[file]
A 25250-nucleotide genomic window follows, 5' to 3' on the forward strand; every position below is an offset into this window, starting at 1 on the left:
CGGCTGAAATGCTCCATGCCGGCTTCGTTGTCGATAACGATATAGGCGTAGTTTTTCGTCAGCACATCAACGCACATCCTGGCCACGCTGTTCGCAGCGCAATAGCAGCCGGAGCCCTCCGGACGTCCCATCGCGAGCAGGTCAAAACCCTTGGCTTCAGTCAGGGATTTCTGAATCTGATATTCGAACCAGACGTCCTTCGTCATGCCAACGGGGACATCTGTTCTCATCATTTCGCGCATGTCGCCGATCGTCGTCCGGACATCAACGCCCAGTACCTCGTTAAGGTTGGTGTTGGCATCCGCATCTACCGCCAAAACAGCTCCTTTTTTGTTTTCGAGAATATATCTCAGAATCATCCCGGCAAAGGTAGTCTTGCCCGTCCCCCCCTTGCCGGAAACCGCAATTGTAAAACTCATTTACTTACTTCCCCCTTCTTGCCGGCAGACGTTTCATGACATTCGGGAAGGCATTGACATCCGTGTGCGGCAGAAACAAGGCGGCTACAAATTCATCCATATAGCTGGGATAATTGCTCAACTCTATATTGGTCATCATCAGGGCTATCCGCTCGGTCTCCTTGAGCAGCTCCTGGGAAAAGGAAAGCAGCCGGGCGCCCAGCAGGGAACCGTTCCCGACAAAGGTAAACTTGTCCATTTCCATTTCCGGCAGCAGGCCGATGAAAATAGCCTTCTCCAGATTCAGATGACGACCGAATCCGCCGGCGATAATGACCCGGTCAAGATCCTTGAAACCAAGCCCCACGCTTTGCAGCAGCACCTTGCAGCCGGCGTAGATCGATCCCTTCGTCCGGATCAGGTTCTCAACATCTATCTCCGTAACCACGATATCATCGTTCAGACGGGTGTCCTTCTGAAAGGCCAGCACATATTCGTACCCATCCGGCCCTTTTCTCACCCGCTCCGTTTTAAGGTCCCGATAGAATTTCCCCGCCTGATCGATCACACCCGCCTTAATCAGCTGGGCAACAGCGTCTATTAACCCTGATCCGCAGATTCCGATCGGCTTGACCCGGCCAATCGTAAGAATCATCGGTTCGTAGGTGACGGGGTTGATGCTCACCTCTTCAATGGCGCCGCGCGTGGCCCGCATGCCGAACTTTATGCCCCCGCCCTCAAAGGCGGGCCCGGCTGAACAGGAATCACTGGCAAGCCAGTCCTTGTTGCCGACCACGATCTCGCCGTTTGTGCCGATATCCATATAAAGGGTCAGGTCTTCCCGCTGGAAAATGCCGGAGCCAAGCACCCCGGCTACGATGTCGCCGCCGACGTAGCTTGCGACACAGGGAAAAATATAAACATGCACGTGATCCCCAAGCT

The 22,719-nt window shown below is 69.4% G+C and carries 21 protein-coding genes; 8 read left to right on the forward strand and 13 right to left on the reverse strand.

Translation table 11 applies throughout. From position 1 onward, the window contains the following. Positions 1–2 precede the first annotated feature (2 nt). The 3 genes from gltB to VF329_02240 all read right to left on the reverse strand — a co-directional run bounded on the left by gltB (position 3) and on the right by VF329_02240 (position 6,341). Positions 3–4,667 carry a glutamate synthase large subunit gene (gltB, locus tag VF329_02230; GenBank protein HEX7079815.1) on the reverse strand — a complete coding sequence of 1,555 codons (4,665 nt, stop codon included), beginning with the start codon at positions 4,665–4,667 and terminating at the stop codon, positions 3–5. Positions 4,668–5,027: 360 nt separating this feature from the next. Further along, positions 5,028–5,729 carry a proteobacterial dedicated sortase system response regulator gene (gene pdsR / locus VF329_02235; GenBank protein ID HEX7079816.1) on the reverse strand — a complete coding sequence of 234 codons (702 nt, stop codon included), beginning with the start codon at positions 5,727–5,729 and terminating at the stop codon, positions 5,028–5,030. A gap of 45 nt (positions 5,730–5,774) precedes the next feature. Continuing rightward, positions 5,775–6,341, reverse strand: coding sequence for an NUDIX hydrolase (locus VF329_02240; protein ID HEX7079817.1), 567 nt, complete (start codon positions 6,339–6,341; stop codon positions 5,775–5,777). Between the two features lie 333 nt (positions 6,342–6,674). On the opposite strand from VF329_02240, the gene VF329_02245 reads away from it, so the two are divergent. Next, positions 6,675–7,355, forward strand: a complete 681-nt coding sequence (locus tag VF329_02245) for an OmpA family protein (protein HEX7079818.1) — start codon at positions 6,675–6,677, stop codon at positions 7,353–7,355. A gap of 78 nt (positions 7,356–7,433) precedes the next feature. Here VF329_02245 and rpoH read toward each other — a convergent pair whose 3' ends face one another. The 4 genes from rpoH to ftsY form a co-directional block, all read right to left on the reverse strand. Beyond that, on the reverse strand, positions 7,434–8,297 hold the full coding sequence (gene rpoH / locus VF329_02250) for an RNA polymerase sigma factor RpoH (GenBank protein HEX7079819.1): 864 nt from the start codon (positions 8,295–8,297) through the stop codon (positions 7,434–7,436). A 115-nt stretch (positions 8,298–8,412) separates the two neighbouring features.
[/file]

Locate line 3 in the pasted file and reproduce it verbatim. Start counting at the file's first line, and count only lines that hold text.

The 22,719-nt window shown below is 69.4% G+C and carries 21 protein-coding genes; 8 read left to right on the forward strand and 13 right to left on the reverse strand.